In my ancestral home in Lahore, on Eidul Fitr, our table is adorned with Bohemian crystal bowls filled with fruit or chickpea chaat and mithai in kitsch colours, laid out on silver platters. But as in many homes across Pakistan, it is the vermicelli pudding,the seviyan, which is the pièce de résistance on the table.
This Eid, why not add other items to your menu for the feast?
Present your guests with a saffron-imbued cold drink – Shahi Zafran ka sherbet – upon their arrival. The dollop of fresh cream on top with pistachio dust is a lovely way to do something a little extra special on Eid.
After your guests have eaten and enjoyed a few spoonful’s of seviyan (which is a rite of passage on Eid), there is always room for more dessert when the tea trolley comes around. Make a gorgeous date cake for your guests, and serve it alongside a cup of cardamom-fragranced green tea. In my ancestral home, green tea was always served in my paternal grandmother’s red Russian Gardner cups, which her mother-in-law brought back from Afghanistan in the late 1800s.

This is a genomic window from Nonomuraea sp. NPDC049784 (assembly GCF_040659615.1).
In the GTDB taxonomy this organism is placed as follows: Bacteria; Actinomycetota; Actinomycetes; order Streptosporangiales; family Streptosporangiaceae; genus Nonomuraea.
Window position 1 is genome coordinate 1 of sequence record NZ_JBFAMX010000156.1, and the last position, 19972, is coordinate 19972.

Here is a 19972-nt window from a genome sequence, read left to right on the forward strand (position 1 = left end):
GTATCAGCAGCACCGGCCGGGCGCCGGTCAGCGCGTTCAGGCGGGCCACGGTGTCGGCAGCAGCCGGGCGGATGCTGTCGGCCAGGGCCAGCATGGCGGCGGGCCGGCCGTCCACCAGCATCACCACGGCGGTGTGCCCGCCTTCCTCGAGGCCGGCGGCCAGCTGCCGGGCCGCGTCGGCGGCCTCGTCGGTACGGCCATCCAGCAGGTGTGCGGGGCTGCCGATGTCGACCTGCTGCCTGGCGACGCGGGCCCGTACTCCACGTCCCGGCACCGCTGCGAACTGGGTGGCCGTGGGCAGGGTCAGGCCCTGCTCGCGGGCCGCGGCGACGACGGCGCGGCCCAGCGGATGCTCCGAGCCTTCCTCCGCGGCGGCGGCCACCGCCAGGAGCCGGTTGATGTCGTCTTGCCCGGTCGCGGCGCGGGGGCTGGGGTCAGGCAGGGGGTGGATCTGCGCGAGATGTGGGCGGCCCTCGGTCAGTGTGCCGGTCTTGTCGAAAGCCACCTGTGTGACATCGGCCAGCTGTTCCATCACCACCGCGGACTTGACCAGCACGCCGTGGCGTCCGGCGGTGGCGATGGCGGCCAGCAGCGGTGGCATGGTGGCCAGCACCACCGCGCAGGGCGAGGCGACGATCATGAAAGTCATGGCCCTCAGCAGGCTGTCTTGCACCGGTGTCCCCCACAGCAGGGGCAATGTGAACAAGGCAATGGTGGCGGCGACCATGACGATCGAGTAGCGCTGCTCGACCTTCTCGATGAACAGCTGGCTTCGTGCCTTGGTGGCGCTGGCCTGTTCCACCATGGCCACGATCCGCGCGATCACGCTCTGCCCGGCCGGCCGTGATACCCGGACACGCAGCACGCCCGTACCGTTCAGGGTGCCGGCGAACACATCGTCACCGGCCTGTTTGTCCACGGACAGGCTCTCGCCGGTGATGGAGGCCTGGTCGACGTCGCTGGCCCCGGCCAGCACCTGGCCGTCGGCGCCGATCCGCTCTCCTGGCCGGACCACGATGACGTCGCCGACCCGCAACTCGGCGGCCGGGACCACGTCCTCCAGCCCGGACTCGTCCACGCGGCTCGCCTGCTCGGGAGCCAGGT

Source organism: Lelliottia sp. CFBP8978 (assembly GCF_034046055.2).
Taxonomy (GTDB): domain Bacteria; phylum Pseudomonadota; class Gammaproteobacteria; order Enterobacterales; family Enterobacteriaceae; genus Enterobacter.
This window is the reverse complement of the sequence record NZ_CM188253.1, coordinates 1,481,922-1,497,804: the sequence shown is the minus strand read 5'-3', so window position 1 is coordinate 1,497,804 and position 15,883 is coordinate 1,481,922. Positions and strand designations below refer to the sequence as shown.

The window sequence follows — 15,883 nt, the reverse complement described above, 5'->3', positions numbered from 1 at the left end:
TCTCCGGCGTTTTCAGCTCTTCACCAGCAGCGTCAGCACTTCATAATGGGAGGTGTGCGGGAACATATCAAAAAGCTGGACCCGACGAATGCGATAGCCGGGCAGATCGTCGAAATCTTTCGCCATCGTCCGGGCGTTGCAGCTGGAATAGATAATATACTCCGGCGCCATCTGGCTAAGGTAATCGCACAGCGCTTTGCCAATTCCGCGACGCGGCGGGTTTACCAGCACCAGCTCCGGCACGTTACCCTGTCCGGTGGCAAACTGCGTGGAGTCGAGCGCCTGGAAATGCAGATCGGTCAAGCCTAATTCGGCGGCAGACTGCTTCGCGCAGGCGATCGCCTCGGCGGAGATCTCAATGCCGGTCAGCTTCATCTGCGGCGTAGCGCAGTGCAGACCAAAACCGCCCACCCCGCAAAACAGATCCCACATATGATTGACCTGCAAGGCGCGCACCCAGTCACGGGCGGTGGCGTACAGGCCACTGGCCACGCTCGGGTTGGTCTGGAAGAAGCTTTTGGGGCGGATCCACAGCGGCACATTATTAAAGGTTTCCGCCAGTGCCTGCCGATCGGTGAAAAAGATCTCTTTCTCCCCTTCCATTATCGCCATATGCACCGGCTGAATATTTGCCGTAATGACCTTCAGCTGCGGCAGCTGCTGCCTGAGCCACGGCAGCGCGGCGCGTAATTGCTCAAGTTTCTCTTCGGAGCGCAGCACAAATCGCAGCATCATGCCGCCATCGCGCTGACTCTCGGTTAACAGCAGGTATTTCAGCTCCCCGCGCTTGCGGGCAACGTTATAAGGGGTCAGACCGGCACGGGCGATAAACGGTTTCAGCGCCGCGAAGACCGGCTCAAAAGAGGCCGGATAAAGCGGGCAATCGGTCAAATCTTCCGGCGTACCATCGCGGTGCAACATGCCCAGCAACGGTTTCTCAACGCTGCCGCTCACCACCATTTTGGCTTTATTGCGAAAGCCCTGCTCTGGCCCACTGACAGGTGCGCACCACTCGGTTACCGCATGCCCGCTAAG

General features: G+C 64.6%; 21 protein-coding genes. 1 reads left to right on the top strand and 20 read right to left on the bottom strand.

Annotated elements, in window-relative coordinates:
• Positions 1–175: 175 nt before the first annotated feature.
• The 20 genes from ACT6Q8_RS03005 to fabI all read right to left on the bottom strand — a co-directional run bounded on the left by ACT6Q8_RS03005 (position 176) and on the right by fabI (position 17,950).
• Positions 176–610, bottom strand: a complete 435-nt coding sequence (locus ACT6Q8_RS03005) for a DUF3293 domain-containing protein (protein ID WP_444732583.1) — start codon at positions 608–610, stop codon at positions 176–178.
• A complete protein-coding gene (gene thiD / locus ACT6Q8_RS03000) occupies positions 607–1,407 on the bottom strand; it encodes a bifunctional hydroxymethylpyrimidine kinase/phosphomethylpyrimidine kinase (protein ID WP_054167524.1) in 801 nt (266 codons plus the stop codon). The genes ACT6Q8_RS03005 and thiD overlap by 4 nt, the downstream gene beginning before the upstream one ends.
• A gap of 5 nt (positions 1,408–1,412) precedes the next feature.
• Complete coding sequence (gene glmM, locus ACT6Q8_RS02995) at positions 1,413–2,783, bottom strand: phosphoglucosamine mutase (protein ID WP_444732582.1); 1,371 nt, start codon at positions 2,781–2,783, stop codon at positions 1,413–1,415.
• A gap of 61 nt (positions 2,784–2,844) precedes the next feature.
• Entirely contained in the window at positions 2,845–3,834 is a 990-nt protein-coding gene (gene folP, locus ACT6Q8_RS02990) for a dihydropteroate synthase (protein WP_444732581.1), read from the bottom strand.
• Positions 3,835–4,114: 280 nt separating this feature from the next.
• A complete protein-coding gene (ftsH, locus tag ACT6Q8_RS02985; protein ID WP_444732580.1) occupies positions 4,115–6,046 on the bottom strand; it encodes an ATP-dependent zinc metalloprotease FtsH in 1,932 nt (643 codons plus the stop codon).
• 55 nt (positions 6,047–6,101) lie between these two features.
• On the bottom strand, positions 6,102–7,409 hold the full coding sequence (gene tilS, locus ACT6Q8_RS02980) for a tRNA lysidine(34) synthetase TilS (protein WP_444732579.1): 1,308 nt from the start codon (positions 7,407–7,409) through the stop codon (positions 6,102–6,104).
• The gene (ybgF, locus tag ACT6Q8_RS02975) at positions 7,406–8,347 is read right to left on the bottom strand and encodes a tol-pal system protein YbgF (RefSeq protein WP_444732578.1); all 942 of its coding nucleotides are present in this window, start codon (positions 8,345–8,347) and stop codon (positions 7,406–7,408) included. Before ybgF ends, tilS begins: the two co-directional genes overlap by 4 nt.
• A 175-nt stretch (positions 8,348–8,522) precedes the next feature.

And for those guests who will be coming for lunch or dinner, prepare some Kebab-e-dayg – tender kebabs prepared on a slow flame, in a spicy tomato base, which pairs beautifully with some basmati rice and a kachumbar (salad).
My Ami’s brother, my eldest mamoo, always takes me straight to Rahat Bakery after I land at the airport in Lahore in the winter. During my summer visits, all one wants to do is go straight home and languish in the air-conditioned room, whilst slicing into the plump flesh of a mango. But in December, when Lahore is in its element and all you need is a mere shawl twirled around your silhouette to keep you warm, we stop for treats at the bakery.